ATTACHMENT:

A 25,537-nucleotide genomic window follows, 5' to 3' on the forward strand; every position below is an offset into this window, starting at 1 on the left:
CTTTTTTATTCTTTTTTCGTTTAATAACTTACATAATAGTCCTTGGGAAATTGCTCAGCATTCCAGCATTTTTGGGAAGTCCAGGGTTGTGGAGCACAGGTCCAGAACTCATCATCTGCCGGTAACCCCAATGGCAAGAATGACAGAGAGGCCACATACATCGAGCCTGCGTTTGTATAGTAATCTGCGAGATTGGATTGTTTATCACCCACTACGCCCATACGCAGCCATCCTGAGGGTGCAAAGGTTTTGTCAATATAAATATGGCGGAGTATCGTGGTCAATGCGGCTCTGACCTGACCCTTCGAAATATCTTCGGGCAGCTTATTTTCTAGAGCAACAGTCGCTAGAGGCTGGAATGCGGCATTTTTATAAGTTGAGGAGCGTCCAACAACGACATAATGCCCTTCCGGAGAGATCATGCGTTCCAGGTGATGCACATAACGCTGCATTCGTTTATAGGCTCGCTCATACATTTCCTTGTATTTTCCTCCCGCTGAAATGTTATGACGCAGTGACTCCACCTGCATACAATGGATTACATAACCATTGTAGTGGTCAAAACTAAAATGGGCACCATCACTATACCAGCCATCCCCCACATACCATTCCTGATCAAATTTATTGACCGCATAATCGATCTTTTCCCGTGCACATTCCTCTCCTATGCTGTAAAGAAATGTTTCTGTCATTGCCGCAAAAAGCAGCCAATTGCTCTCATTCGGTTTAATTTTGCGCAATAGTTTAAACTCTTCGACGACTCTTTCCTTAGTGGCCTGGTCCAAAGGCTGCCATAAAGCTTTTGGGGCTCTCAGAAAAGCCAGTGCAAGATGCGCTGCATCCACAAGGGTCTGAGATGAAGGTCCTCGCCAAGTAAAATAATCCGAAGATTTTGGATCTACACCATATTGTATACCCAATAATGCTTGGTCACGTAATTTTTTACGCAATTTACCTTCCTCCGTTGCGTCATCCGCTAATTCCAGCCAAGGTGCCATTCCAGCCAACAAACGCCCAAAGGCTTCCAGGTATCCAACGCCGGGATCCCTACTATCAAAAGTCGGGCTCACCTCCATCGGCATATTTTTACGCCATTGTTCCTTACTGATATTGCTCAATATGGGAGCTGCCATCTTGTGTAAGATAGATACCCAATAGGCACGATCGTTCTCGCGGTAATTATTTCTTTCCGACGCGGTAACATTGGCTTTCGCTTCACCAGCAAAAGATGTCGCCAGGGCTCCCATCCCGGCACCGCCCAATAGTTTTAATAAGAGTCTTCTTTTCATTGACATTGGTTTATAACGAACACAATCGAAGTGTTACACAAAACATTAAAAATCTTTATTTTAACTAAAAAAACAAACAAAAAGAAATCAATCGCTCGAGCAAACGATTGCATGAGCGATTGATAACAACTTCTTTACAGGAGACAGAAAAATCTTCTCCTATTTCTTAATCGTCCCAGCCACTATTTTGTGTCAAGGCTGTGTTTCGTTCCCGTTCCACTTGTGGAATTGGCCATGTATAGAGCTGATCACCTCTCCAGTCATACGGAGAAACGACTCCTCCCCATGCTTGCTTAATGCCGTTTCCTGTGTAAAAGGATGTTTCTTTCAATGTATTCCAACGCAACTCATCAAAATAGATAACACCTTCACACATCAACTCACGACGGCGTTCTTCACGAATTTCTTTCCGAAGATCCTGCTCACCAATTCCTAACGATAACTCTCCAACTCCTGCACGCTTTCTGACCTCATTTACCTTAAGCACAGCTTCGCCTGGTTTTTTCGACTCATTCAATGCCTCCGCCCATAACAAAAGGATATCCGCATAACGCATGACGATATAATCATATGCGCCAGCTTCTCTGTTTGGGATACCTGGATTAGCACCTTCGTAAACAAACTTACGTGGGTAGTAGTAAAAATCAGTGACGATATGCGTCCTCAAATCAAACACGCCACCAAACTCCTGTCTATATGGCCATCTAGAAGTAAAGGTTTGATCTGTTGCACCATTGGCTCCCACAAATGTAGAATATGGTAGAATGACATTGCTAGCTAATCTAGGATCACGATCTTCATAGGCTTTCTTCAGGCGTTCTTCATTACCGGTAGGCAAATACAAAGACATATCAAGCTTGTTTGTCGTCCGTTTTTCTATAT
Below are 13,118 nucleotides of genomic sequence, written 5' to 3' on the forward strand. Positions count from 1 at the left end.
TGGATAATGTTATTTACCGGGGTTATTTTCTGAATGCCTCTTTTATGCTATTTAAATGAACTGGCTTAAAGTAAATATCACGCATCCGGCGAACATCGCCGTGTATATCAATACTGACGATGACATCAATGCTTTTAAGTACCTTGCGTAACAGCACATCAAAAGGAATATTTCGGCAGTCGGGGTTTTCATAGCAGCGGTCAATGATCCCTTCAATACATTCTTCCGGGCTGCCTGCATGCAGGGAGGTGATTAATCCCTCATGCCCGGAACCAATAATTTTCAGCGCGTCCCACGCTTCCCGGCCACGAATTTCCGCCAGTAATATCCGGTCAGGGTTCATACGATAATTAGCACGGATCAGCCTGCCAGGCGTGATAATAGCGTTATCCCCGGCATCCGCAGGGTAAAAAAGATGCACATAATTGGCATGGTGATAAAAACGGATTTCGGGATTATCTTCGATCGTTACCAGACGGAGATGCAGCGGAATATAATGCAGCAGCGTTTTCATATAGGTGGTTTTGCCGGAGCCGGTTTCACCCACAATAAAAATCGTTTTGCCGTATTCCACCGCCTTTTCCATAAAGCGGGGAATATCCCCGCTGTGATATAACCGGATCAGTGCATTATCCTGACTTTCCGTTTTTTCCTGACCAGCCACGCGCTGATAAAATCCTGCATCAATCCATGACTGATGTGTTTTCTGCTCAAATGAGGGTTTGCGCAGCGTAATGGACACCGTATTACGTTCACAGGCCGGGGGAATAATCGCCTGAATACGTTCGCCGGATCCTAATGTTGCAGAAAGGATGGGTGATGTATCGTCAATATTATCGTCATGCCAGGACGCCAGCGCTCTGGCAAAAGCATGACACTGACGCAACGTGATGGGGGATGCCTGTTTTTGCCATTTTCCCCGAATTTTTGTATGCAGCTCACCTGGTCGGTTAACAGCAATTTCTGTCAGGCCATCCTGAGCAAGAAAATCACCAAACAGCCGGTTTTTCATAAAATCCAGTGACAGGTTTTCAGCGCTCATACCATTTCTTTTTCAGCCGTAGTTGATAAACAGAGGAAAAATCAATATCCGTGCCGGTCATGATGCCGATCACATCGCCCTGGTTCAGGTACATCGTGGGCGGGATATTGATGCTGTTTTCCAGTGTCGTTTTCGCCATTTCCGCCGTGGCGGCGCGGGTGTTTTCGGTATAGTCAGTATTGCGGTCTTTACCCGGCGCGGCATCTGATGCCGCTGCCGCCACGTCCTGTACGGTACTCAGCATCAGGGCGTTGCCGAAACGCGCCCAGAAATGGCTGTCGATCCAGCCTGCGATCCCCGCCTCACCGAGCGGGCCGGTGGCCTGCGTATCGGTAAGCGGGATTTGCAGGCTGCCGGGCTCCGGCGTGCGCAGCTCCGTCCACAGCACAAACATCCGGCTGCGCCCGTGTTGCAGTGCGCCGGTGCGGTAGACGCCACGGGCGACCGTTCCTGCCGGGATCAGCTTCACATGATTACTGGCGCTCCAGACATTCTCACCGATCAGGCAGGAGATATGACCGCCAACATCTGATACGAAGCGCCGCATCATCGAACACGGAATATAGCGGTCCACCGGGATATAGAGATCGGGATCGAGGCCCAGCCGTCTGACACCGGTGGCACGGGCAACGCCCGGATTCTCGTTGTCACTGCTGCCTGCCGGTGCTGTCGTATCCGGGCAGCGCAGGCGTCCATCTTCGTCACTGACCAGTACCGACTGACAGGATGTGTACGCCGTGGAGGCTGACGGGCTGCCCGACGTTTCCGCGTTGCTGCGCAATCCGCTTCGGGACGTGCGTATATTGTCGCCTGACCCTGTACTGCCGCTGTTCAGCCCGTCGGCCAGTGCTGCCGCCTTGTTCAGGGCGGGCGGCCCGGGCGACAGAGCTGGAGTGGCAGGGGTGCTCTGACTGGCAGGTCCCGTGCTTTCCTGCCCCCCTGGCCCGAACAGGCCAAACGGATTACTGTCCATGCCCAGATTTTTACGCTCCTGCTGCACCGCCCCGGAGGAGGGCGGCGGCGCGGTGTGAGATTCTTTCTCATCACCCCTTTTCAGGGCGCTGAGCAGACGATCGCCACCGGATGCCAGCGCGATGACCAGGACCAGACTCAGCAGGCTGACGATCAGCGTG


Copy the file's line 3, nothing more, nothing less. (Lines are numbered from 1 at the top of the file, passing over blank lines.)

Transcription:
Below are 13,118 nucleotides of genomic sequence, written 5' to 3' on the forward strand. Positions count from 1 at the left end.